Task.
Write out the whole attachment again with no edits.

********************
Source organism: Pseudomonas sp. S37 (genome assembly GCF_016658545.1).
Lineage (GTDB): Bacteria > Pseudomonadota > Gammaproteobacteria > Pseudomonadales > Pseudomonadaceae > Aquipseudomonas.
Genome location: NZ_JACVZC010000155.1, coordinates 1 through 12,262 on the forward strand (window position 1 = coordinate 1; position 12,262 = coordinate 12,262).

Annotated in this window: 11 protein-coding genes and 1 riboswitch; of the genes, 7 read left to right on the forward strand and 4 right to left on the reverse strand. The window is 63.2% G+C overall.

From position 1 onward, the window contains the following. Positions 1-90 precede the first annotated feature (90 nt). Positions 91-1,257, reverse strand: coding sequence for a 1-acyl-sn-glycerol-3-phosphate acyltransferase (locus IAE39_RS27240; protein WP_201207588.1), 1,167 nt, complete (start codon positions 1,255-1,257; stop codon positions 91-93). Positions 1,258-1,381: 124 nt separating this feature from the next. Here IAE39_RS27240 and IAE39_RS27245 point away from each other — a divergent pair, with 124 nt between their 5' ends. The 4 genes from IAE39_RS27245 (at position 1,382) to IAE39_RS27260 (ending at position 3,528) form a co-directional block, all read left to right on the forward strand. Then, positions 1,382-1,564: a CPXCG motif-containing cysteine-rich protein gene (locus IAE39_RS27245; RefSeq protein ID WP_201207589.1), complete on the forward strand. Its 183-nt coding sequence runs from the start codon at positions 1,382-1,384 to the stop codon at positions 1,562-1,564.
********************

Source organism: Pseudomonas sp. S37 (genome assembly GCF_016658545.1).
Lineage (GTDB): Bacteria > Pseudomonadota > Gammaproteobacteria > Pseudomonadales > Pseudomonadaceae > Aquipseudomonas.
Genome location: NZ_JACVZC010000155.1, coordinates 1 through 12,262 on the forward strand (window position 1 = coordinate 1; position 12,262 = coordinate 12,262).

Annotated in this window: 11 protein-coding genes and 1 riboswitch; of the genes, 7 read left to right on the forward strand and 4 right to left on the reverse strand. The window is 63.2% G+C overall.

From position 1 onward, the window contains the following. Positions 1-90 precede the first annotated feature (90 nt). Positions 91-1,257, reverse strand: coding sequence for a 1-acyl-sn-glycerol-3-phosphate acyltransferase (locus IAE39_RS27240; protein WP_201207588.1), 1,167 nt, complete (start codon positions 1,255-1,257; stop codon positions 91-93). Positions 1,258-1,381: 124 nt separating this feature from the next. Here IAE39_RS27240 and IAE39_RS27245 point away from each other — a divergent pair, with 124 nt between their 5' ends. The 4 genes from IAE39_RS27245 (at position 1,382) to IAE39_RS27260 (ending at position 3,528) form a co-directional block, all read left to right on the forward strand. Then, positions 1,382-1,564: a CPXCG motif-containing cysteine-rich protein gene (locus IAE39_RS27245; RefSeq protein ID WP_201207589.1), complete on the forward strand. Its 183-nt coding sequence runs from the start codon at positions 1,382-1,384 to the stop codon at positions 1,562-1,564.